Kollel Brings Power Lawyer to City Springs
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Kollel Brings Power Lawyer to City Springs

This year’s Atlanta Shofar Orchestra did not disappoint for Atlanta Scholar Kollel's City Springs pre-High Holiday event.

After 35 years with the Atlanta newspapers, Marcia currently serves as Retail VP for the Buckhead Business Association, where she delivers news and trends (laced with a little gossip). On the side, Marcia is Captain of the Senior Cheerleaders for the WNBA Atlanta Dream.

The Kollel rabbis always do an upbeat skit. This year’s Atlanta Shofar Orchestra did not disappoint.
The Kollel rabbis always do an upbeat skit. This year’s Atlanta Shofar Orchestra did not disappoint.

Getting its pre-High Holiday groove on, the Atlanta Scholars Kollel hosted 250 in the new Sandy Springs Performing Arts Center lobby and auditorium in City Springs Sept 5.

“I started this 15 years ago with the purpose of bringing the community together,” said Adrian Grant, sponsor and chair emeritus of the event. “We reach out to everyone, regardless of degree of observance or affiliation. The week prior to Rosh Hashanah is an appropriate time to get us in the spiritual frame of mind.”

From left, Rabbi Jeffrey Wohlberg, Rabbi Binyomin Friedman and Adrian Grant, who created this event decades ago.

A favorite ritual of the evening is the creativity and talent of the Kollel rabbis’ skit. From Dunwoody to Brookhaven and other areas in between, the rabbis took the stage in navy jackets and bowties takings bows as the Atlanta Shofar Orchestra. Their instruments were gigantic twisted rams’ horns, which hit the shrillest “Tekkiah” ranges. Each poised rabbi approached the podium and explained his role.

They oversee programs for high schoolers, Emory University students, investment clubs, women’s studies and Israeli groups, along with other learning opportunities and trips.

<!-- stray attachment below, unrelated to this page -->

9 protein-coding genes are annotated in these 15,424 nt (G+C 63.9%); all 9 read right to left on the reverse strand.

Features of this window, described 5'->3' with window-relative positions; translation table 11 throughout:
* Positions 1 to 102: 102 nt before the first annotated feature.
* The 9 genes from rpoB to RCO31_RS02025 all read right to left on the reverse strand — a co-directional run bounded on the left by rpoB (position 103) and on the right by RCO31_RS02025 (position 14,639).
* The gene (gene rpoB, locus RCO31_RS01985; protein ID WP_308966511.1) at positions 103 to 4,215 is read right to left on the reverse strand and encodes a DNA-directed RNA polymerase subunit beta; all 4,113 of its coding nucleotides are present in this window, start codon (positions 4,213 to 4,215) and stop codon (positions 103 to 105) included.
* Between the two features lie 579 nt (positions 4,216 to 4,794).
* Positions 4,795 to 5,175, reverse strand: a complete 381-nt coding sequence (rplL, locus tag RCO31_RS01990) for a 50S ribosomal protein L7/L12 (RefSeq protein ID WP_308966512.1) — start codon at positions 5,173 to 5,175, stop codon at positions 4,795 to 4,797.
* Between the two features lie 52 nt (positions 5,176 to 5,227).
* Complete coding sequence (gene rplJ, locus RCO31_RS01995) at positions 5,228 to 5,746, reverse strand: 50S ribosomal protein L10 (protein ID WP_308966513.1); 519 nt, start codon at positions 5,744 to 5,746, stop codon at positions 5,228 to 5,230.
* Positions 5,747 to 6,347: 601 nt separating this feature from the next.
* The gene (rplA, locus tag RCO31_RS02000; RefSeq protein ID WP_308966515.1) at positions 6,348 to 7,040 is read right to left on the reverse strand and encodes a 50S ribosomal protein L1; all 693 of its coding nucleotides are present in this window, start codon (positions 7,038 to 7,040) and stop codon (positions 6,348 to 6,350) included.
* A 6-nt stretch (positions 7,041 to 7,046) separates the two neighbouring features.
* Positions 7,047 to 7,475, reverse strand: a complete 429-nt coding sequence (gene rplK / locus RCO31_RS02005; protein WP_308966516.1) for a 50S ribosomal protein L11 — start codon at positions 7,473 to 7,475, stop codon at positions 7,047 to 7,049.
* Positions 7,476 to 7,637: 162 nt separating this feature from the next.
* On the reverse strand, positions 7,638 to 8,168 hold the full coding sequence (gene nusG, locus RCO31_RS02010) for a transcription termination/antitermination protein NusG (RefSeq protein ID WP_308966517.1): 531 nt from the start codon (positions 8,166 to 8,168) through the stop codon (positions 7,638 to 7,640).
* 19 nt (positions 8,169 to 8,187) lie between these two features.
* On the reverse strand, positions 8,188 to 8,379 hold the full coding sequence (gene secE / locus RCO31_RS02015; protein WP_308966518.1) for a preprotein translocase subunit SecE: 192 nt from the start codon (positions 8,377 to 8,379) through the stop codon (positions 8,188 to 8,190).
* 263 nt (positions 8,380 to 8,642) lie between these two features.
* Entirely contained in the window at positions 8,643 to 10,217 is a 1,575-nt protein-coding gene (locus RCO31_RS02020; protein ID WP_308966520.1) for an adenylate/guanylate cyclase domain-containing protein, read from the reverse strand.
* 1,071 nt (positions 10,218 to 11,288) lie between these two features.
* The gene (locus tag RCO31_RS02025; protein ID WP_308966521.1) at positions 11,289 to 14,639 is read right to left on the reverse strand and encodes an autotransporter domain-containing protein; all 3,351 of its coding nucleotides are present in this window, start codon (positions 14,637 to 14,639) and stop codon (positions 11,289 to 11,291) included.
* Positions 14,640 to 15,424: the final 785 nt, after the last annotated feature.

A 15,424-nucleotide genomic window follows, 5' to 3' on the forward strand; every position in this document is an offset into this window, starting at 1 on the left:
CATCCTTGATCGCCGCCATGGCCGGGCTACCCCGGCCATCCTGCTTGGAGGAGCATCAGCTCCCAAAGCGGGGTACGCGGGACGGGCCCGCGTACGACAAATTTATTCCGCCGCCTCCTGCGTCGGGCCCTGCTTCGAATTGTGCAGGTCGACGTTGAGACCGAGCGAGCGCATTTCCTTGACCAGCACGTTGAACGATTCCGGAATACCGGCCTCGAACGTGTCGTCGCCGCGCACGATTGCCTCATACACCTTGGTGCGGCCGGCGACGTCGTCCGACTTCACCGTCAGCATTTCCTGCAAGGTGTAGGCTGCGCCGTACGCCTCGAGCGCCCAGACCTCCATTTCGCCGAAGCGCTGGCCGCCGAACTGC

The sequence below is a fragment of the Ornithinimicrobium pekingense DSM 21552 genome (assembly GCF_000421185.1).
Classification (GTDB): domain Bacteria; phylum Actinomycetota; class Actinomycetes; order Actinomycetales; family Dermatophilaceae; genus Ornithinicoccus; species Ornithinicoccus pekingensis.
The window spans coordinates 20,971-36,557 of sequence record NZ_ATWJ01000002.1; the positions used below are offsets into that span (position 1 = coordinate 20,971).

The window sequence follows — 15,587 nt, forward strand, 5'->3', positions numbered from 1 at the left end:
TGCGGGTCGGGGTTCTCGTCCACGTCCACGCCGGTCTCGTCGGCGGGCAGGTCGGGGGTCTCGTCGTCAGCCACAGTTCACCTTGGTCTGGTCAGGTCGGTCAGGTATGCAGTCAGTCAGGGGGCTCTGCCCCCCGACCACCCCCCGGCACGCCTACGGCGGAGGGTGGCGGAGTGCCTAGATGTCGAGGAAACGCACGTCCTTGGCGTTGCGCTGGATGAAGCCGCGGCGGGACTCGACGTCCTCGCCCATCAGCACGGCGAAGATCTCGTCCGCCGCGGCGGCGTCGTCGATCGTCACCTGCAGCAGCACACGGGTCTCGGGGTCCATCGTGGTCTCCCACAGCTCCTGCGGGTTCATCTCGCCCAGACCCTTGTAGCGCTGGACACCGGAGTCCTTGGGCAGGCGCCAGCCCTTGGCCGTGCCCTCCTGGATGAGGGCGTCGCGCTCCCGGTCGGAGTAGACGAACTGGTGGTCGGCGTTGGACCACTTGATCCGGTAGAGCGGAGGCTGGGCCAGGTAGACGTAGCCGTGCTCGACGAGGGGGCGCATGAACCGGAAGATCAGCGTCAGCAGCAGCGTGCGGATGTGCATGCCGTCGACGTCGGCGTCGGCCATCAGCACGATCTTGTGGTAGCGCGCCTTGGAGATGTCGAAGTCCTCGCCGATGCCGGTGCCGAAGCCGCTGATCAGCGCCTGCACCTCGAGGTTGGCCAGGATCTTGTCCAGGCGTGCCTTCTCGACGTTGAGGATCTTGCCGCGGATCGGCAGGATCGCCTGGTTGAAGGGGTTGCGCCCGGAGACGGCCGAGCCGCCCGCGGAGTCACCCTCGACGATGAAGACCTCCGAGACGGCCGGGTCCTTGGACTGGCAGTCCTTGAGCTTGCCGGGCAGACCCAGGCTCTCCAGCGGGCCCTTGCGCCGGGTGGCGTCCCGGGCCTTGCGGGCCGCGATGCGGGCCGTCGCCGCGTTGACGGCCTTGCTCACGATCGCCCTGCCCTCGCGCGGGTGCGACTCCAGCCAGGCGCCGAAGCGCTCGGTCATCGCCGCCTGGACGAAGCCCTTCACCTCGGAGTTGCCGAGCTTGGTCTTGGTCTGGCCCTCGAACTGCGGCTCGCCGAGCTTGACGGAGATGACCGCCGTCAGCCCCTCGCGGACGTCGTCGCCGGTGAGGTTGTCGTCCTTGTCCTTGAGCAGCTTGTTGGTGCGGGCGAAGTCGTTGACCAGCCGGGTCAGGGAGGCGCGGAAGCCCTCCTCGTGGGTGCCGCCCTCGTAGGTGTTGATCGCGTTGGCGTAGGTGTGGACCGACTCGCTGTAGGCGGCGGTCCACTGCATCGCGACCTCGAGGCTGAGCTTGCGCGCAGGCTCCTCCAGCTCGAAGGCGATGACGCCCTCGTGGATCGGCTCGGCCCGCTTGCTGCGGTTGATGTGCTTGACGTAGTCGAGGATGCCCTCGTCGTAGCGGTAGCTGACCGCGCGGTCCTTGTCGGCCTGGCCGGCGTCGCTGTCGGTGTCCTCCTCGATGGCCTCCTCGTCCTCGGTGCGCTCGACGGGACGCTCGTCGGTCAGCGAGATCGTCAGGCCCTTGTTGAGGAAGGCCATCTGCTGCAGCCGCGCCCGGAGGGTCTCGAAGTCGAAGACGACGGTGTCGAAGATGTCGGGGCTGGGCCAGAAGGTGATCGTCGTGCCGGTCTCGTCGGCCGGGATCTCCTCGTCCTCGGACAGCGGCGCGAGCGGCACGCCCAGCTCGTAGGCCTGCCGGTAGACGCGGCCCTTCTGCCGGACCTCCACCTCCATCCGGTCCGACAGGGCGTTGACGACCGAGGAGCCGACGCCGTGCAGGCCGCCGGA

The guest speaker was New York attorney Harry Rothenberg, known for his high-profile catastrophic litigation in severe injury and death cases.
An energetic and rapid talker, Rothenberg was enthralling as he revealed his history of living a visibly Jewish life through Harvard Law School, private practice and the courtroom.

Guest speaker Harry Rothenberg charmed with tales about maintaining his Jewish identity in the workplace and at Harvard Law School.

Openly Jewish means, for starters, wearing a kippah and not working on Jewish holidays, he said. “I cringe when Jews do something wrong. Each one of us represents all the Jewish people. I feel my Judaism really stands for something.” The audience certainly enjoyed his humor as he recounted tales of trying to get a recalcitrant witness to remember the name of a bus line, working with a client who couldn’t make a decision (ever), and gloating in front of the defense lawyer when the judge himself showed up wearing a kippah. His best line was, “I may not be good at math, but I can calculate 30 percent of any number.” (His fee of the settlement).

Adding to the flavor of the event was the kosher spread by Added Touch Caterers: Chicken shawarma, tangy beef meatballs, mini vegetable fajita tacos and guacamole, BBQ beef brisket tacos, a medley of blanched haricots vert, English peas, sugar snap peas, baby spinach, fragrant quinoa salad, fruit skewers and biscotti.

Mingling during the buffet, Eric Miller admitted that his wife signed him up for the upcoming Jewish Women’s Renaissance Project tour to Israel through a Kollel program.

Stephen Filreis also has benefited from ASK programs. “I’ve learned with a full range of Kollel rabbis … too numerous to mention, … all wonderful.” ■

From left, Stephen Filreis, Daniel Filreis, Nathan Klein, Dexter Caffey, Rashida Caffey.
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